Friday, October 7, 2016

How to organize your medicine cabinet

1. Make a decision about what kinds of things you'd like to have on which shelves
2. Draw a schematic thinking "how would it be if it were perfectly organized?"
3. Remove the items that no longer belong, according to your schematic.
4. Toss expired items.

To see more before-and-after pictures, click here!


Tuesday, March 1, 2016

Does Organizing Ever Get Easy?

The answer to this question is Yes and NO.

One way to talk about this is to compare organizing to getting fit. Right now I'm doing a daily strengthening routine.

I use high-tension resistance bands instead of free weights. Every morning I do a series of eight simple (but strenuous) exercises that work the main muscle groups of my body.

And today I noticed that the exercises were getting a little too easy. So I added another band to increase the tension. And now the exercises feel about has hard as they did a month ago.

Wouldn't it be great if we could just keep exercising at the same level forever but keep getting stronger and stronger?

Unfortunately life doesn't work that way.

And the principle is exactly the same with your organizing. 

Right now I'm putting the members of my Organizing Mastery Program through the paces: Making decisions, sorting papers, dividing possessions into yes / no / maybe, clearing surfaces, creating visual *bang,* and making a commitment to their organizing.

And although they've been in the program for only a few months, it seems much longer! Everyone is exercising organizing muscles that haven't moved much in a long time.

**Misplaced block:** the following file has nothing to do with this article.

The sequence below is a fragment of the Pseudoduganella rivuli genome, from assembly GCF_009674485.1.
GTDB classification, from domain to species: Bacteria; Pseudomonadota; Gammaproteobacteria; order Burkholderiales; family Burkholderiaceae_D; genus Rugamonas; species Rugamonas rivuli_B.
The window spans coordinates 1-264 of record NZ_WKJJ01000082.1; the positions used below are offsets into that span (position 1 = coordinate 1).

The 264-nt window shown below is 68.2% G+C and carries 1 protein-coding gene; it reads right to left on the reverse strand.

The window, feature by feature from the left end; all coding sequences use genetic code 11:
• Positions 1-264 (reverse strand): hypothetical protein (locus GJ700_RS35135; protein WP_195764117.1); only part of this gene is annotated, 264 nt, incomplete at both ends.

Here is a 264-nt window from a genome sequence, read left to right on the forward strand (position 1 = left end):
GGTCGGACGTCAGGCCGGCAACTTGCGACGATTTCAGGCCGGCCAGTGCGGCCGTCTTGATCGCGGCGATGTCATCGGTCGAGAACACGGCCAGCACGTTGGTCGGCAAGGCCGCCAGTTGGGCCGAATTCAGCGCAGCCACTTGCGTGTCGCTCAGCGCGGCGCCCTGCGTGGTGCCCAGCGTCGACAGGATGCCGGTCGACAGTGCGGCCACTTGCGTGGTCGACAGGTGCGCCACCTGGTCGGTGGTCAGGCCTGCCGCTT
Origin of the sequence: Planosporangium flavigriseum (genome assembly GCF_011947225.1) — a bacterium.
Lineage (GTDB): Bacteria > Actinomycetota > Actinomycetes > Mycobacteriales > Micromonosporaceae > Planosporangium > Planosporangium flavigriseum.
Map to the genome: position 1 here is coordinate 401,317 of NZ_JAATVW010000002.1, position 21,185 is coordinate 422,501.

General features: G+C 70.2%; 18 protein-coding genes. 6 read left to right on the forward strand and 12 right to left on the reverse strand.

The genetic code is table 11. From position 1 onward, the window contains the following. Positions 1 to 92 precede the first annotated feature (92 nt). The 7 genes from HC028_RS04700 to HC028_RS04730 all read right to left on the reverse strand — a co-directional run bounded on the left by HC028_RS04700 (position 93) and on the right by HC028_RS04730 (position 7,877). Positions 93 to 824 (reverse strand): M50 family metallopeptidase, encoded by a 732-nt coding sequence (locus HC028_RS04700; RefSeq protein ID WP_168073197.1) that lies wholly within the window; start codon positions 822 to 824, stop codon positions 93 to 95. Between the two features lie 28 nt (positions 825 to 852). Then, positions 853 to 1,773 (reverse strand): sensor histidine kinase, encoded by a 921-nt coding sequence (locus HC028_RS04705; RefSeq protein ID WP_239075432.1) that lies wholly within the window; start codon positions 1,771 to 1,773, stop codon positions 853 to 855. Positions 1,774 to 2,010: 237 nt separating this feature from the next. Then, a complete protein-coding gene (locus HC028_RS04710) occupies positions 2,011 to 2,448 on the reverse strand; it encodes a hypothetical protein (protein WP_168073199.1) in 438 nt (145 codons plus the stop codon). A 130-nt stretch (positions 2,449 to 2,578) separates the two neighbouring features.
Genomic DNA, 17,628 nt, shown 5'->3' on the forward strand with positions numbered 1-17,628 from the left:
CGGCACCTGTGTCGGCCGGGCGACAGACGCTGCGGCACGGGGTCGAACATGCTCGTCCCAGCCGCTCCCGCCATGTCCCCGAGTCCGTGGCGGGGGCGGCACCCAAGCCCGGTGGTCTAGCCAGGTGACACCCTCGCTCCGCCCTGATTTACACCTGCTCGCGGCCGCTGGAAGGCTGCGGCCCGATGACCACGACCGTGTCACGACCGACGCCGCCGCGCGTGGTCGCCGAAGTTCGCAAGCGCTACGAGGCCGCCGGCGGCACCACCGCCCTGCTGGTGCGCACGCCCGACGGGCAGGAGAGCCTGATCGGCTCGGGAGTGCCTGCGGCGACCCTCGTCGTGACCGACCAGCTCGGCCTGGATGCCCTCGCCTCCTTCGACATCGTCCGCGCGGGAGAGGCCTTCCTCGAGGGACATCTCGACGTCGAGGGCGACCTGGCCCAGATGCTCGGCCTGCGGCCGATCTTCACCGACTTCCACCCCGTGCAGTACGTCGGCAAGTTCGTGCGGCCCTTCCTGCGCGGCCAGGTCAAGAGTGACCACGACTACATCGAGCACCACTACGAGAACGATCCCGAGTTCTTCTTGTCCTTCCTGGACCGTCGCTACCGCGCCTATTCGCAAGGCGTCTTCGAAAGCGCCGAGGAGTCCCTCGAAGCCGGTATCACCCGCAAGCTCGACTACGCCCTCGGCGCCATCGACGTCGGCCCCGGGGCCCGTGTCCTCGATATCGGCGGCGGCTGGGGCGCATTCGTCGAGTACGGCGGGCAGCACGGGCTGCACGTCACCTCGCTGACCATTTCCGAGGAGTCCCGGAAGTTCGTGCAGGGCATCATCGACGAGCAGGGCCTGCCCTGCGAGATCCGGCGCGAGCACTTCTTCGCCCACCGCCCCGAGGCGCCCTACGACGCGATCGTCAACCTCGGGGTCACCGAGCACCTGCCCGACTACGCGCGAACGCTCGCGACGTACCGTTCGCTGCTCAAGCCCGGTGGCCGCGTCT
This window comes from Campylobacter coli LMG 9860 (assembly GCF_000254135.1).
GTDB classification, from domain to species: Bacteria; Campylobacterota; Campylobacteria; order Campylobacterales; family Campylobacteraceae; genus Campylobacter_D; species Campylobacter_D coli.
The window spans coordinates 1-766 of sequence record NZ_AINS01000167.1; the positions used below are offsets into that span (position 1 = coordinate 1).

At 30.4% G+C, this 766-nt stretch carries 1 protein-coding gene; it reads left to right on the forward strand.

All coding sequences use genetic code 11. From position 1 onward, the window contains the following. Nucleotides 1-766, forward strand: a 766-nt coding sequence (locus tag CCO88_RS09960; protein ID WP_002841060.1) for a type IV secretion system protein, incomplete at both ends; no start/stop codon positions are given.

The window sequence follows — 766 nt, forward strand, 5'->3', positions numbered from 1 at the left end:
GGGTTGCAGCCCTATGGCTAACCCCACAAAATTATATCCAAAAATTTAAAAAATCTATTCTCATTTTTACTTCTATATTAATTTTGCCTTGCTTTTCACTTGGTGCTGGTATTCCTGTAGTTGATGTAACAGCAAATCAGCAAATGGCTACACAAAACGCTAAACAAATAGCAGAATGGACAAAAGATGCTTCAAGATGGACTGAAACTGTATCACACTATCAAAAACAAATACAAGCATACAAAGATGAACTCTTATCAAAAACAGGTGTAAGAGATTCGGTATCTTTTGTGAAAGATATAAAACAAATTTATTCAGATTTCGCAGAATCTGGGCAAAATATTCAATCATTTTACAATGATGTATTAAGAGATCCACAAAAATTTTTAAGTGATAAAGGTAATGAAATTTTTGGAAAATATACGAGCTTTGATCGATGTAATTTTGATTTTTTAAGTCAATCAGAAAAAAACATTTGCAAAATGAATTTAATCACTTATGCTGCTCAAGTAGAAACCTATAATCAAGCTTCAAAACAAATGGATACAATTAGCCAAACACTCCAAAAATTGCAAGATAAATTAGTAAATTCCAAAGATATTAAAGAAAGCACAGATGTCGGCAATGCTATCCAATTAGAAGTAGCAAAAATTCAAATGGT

A few weeks from now they will be doing more challenging things such as clearing entire rooms, clearing important surfaces, filing all of their papers, emptying boxes and more.

And these actions won't seem as hard as the actions they're taking now.

I have to be careful not to be too easy on them or their organizing muscles will begin to atrophy and they'll find themselves avoiding organizing activities that are essential to their long term goal of getting and staying organized.

One of the biggest struggles people have when they really get into organizing is how long things seem to take.

Making those important decisions and creating a plan can take hours and hours spread over several weeks.

At this point, many people just want to give up. "After all, what's the use? This is just too darn hard!"

And then they get a compliment from someone... a spouse or a child, or an important relative (like a parent or a sibling).

And it hits just like the results of exercising hit me. "I'm getting stronger. I'm more flexible. My back doesn't hurt as much." Sure there are ups and downs, but the progress is real.